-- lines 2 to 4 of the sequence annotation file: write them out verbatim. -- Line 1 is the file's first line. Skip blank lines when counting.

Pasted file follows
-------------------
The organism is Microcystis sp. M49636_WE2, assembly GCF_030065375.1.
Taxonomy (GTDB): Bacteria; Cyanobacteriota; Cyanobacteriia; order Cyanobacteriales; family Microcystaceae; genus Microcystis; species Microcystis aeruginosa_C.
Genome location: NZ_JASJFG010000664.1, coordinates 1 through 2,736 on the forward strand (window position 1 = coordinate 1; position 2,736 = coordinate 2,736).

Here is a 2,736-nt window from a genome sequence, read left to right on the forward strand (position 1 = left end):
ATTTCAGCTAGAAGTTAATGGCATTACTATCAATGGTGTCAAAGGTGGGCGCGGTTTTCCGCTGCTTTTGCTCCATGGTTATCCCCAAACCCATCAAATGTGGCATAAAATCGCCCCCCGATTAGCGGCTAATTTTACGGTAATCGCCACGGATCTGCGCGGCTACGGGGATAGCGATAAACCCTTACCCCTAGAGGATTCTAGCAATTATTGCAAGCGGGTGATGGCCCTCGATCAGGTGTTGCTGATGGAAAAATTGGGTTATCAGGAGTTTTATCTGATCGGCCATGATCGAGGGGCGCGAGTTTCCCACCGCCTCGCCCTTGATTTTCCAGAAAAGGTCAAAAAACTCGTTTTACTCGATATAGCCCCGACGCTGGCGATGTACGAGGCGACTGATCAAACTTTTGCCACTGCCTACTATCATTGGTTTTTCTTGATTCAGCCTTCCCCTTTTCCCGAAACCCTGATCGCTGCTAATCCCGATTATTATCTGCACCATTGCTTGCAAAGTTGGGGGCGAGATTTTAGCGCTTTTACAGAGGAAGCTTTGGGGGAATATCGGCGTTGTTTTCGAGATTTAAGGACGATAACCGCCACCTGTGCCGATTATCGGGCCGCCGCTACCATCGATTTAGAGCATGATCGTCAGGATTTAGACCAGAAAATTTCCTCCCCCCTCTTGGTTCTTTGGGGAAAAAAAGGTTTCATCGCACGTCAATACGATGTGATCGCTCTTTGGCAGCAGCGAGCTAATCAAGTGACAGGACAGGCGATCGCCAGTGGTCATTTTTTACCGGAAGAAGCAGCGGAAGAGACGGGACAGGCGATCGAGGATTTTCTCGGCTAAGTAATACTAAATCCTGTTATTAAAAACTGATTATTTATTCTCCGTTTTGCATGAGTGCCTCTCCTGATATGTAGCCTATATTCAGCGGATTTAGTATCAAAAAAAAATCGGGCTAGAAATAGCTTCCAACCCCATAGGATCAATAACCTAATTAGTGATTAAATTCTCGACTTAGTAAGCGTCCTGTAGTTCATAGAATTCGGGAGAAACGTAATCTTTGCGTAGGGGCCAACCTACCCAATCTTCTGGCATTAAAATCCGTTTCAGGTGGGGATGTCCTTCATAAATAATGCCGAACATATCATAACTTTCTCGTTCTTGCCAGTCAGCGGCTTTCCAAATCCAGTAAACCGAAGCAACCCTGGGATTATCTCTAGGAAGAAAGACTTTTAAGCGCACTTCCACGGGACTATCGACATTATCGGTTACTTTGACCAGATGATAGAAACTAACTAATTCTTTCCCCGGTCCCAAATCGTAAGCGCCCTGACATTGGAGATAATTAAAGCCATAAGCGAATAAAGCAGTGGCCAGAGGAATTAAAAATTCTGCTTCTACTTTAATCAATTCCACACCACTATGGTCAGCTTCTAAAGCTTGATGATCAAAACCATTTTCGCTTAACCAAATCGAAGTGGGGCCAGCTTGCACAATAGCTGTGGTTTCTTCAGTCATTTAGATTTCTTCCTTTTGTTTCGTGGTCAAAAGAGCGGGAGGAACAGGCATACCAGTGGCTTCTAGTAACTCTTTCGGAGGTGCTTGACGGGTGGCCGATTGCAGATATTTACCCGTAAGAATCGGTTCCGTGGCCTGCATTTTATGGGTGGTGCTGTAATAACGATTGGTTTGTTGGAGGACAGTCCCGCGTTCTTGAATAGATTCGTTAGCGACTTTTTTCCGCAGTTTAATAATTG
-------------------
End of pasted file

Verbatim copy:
Taxonomy (GTDB): Bacteria; Cyanobacteriota; Cyanobacteriia; order Cyanobacteriales; family Microcystaceae; genus Microcystis; species Microcystis aeruginosa_C.
Genome location: NZ_JASJFG010000664.1, coordinates 1 through 2,736 on the forward strand (window position 1 = coordinate 1; position 2,736 = coordinate 2,736).

Here is a 2,736-nt window from a genome sequence, read left to right on the forward strand (position 1 = left end):